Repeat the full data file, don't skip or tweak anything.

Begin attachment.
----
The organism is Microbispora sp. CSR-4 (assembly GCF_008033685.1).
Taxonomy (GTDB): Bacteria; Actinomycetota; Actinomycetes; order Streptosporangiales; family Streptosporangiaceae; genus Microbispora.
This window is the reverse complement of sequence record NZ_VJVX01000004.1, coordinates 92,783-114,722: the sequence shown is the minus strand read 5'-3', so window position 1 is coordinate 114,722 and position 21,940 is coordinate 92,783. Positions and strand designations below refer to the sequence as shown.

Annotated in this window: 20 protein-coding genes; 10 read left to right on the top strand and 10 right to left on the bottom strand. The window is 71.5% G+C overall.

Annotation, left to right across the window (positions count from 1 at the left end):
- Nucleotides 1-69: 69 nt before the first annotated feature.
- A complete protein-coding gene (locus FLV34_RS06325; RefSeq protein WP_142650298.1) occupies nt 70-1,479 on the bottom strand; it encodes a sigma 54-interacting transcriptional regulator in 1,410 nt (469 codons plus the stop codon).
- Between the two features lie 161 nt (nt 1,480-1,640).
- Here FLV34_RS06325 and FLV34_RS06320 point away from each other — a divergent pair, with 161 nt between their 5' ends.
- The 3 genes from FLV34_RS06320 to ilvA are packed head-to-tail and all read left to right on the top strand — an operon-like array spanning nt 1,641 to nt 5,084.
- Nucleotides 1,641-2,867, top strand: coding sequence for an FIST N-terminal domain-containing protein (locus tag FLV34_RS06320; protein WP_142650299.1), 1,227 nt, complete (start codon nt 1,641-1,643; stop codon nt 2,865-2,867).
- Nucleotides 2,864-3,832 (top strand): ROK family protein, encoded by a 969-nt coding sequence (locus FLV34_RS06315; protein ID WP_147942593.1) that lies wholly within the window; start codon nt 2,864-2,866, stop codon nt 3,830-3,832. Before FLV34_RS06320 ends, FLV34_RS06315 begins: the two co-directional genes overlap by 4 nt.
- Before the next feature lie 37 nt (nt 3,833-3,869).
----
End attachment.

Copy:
The organism is Microbispora sp. CSR-4 (assembly GCF_008033685.1).
Taxonomy (GTDB): Bacteria; Actinomycetota; Actinomycetes; order Streptosporangiales; family Streptosporangiaceae; genus Microbispora.
This window is the reverse complement of sequence record NZ_VJVX01000004.1, coordinates 92,783-114,722: the sequence shown is the minus strand read 5'-3', so window position 1 is coordinate 114,722 and position 21,940 is coordinate 92,783. Positions and strand designations below refer to the sequence as shown.

Annotated in this window: 20 protein-coding genes; 10 read left to right on the top strand and 10 right to left on the bottom strand. The window is 71.5% G+C overall.

Annotation, left to right across the window (positions count from 1 at the left end):
- Nucleotides 1-69: 69 nt before the first annotated feature.
- A complete protein-coding gene (locus FLV34_RS06325; RefSeq protein WP_142650298.1) occupies nt 70-1,479 on the bottom strand; it encodes a sigma 54-interacting transcriptional regulator in 1,410 nt (469 codons plus the stop codon).
- Between the two features lie 161 nt (nt 1,480-1,640).
- Here FLV34_RS06325 and FLV34_RS06320 point away from each other — a divergent pair, with 161 nt between their 5' ends.
- The 3 genes from FLV34_RS06320 to ilvA are packed head-to-tail and all read left to right on the top strand — an operon-like array spanning nt 1,641 to nt 5,084.
- Nucleotides 1,641-2,867, top strand: coding sequence for an FIST N-terminal domain-containing protein (locus tag FLV34_RS06320; protein WP_142650299.1), 1,227 nt, complete (start codon nt 1,641-1,643; stop codon nt 2,865-2,867).
- Nucleotides 2,864-3,832 (top strand): ROK family protein, encoded by a 969-nt coding sequence (locus FLV34_RS06315; protein ID WP_147942593.1) that lies wholly within the window; start codon nt 2,864-2,866, stop codon nt 3,830-3,832. Before FLV34_RS06320 ends, FLV34_RS06315 begins: the two co-directional genes overlap by 4 nt.
- Before the next feature lie 37 nt (nt 3,833-3,869).